The State Lands Commission noted in its letter this week to CEMEX that the company’s predecessor, Pacific Cement and Aggregates, had a 5-year state lease and paid royalties. It said the sand in the lagoon comes in with the tides, so is subject to its jurisdiction. If CEMEX does not apply for a lease, conduct environmental studies and pay royalties, it could face civil liability and damages, the commission said.

Santa Cruz County’s air quality receives ‘F,’ San Lorenzo Valley’s wintertime wood smoke to blame

Smoke and steam rise from houses on Laurent Street on Santa Cruz’s Westside as fireplaces and wood stoves are fired up to take out the morning chill on Nov. 26, 2012. On Wednesday, the American Lung Association released a report giving Santa Cruz County air quality an ‘F’ grade, due to the San Lorenzo Valley’s wintertime wood smoke. (Shmuel Thaler -- Santa Cruz Sentinel file)

By Kara Guzman, Santa Cruz Sentinel Posted: 04/20/17, 6:20 PM PDT

Santa Cruz County’s air quality has received a failing grade from the American Lung Association, due to wintertime wood smoke pollution in the San Lorenzo Valley.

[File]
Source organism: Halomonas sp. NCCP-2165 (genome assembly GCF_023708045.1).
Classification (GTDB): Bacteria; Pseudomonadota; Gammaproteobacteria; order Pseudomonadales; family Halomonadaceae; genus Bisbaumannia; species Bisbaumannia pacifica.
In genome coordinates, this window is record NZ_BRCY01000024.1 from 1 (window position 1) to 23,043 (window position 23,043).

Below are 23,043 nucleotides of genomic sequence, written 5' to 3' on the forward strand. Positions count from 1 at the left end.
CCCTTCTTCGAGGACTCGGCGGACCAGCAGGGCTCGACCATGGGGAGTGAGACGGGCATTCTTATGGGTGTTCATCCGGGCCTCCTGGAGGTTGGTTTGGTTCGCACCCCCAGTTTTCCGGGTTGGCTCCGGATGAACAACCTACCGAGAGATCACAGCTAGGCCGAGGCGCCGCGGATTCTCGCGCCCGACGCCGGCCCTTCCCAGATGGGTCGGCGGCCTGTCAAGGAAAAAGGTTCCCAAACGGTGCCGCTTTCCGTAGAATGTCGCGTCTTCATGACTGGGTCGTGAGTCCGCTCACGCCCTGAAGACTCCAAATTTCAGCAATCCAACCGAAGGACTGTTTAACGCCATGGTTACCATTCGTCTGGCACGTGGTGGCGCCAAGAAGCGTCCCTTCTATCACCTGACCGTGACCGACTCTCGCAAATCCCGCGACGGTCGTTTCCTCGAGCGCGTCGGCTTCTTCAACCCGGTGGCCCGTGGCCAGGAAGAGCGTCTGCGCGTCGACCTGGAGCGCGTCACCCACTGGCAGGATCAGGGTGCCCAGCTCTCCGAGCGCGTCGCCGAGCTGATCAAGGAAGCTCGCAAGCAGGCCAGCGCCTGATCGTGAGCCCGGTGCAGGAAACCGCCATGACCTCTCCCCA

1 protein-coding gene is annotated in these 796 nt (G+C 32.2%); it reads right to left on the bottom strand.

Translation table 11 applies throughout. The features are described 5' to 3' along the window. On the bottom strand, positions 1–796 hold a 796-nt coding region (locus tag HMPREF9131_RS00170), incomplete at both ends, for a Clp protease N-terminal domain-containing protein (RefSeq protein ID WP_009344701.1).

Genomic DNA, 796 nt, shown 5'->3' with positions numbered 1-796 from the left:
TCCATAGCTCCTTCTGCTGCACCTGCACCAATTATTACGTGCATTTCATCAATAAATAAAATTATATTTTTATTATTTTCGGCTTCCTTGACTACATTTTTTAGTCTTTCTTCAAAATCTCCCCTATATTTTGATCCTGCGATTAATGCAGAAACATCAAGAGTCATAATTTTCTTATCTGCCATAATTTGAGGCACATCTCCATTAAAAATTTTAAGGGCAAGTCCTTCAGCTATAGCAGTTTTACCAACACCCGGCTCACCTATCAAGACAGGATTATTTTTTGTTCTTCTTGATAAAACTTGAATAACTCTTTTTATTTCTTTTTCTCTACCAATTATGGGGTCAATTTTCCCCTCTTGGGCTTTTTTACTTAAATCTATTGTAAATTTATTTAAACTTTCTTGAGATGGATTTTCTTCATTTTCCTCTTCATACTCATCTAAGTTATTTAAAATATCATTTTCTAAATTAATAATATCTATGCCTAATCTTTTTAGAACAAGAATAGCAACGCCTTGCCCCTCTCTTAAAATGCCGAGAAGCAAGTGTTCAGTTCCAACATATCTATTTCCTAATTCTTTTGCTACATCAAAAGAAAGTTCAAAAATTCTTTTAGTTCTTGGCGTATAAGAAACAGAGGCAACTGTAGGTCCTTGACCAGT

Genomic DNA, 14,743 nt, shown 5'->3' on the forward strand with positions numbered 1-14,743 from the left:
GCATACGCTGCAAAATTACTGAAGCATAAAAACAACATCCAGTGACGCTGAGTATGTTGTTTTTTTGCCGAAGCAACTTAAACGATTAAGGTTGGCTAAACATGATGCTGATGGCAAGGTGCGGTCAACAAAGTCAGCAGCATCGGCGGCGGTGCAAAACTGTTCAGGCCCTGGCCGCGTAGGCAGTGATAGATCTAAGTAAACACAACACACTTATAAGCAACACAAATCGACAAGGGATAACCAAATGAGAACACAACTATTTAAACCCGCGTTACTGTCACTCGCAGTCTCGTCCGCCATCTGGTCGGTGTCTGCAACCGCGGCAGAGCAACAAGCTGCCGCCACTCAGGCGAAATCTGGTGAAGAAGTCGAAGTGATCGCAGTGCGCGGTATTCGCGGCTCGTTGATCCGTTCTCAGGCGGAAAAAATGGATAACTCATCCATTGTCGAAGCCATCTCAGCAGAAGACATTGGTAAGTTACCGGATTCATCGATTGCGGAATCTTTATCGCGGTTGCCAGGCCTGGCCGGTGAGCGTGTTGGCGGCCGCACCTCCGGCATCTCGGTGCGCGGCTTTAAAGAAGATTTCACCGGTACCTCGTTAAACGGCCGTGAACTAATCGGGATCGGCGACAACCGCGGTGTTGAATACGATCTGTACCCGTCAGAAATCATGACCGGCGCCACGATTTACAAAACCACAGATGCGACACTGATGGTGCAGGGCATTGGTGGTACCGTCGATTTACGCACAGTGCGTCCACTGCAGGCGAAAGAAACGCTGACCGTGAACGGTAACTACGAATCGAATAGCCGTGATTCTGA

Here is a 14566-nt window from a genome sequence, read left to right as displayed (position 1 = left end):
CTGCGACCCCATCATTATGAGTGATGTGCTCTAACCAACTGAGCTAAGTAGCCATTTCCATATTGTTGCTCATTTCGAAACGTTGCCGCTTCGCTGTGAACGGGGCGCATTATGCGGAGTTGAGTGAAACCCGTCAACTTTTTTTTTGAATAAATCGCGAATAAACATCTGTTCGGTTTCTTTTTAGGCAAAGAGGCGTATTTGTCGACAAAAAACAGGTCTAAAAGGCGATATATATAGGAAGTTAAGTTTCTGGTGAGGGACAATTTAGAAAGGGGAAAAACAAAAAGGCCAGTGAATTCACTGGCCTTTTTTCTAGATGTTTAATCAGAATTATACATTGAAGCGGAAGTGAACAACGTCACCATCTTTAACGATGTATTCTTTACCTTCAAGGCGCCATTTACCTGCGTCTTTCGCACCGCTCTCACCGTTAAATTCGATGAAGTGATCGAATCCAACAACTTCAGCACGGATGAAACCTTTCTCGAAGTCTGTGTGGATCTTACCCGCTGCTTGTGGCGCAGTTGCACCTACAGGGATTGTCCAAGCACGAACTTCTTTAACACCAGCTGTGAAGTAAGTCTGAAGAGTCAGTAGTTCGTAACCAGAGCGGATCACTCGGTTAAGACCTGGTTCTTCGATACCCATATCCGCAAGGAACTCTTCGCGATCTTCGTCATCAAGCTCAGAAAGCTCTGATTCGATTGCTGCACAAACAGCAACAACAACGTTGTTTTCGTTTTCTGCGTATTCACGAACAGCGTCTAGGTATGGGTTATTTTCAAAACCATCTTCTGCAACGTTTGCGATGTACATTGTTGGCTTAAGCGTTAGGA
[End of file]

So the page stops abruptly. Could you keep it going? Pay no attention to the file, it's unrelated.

The American Lung Association report, released Wednesday, listed the county as the 20th most polluted in the country by particle pollution. The report was based on data from 2013 to 2015.

Particle pollution, also known as particulate matter, is microscopic dust and liquid droplets released by burning of wood and fossil fuels, said Will Barrett, the American Lung Association in California’s senior policy analyst. Santa Cruz County’s particle pollution is primarily caused by wood-burning stoves in the San Lorenzo Valley in the winter, he said.

“When you breathe (the particles) in, they’ll bypass the body’s natural defenses and get deep into your lungs, so much that they’ll cross into your bloodstream,” said Barrett.

Particle pollution increases risk of heart disease, lung cancer, asthma attacks, according to the lung association.

Santa Cruz County has more than double the rate of pediatric asthma, compared to the state average.

The most recent available data from 2014 shows 27 percent of Santa Cruz County children aged 5 to 17 had an asthma attack within the previous year, compared to the state average of 12 percent, according to California Breathing, an asthma nonprofit.

“The state estimates 7,000 premature deaths every year in California due to particle pollution, so they’re real numbers,” said Barrett. “Particle pollution is an extremely problematic situation that we have to get rid of.”

Richard Stedman, executive director of the Monterey Bay Unified Air Pollution Control District, said he thought the lung association’s report’s “F” grade for Santa Cruz County wasn’t accurate.